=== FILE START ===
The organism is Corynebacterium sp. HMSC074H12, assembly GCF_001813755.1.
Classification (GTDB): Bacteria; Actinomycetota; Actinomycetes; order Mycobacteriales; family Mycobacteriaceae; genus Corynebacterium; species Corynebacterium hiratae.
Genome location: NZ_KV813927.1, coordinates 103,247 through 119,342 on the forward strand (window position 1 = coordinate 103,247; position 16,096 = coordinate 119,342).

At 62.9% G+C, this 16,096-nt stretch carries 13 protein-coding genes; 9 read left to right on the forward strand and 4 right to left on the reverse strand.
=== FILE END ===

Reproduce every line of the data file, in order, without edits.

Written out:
The organism is Corynebacterium sp. HMSC074H12, assembly GCF_001813755.1.
Classification (GTDB): Bacteria; Actinomycetota; Actinomycetes; order Mycobacteriales; family Mycobacteriaceae; genus Corynebacterium; species Corynebacterium hiratae.
Genome location: NZ_KV813927.1, coordinates 103,247 through 119,342 on the forward strand (window position 1 = coordinate 103,247; position 16,096 = coordinate 119,342).

At 62.9% G+C, this 16,096-nt stretch carries 13 protein-coding genes; 9 read left to right on the forward strand and 4 right to left on the reverse strand.